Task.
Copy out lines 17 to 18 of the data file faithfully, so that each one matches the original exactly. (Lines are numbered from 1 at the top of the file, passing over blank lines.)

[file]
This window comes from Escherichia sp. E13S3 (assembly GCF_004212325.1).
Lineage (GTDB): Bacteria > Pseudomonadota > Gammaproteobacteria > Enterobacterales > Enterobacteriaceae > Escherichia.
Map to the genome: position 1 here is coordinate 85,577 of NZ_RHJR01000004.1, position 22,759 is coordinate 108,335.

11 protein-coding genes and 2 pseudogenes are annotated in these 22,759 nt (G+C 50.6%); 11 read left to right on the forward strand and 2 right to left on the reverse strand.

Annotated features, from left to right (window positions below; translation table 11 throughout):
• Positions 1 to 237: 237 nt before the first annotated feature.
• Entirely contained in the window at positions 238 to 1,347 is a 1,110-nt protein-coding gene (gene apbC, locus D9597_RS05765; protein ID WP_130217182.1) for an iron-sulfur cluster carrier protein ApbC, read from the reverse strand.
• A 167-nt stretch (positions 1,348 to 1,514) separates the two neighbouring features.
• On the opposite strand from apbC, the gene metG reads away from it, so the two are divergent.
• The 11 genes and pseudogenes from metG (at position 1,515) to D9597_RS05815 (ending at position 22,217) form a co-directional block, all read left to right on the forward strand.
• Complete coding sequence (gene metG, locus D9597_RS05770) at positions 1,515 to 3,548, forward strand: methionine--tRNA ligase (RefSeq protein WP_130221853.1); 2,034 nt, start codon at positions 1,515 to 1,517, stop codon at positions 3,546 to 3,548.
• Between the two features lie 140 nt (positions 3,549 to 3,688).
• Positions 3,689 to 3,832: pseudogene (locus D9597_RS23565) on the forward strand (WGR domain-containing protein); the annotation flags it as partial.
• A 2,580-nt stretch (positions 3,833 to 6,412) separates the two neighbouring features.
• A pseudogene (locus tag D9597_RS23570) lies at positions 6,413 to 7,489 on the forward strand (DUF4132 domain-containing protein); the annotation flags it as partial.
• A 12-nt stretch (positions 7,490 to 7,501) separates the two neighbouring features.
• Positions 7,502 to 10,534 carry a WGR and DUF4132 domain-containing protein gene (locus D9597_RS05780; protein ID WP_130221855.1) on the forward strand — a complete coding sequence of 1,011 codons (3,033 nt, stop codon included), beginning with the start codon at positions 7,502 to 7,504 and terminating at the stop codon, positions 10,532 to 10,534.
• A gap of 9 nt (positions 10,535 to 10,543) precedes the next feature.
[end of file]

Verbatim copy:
• Positions 7,502 to 10,534 carry a WGR and DUF4132 domain-containing protein gene (locus D9597_RS05780; protein ID WP_130221855.1) on the forward strand — a complete coding sequence of 1,011 codons (3,033 nt, stop codon included), beginning with the start codon at positions 7,502 to 7,504 and terminating at the stop codon, positions 10,532 to 10,534.
• A gap of 9 nt (positions 10,535 to 10,543) precedes the next feature.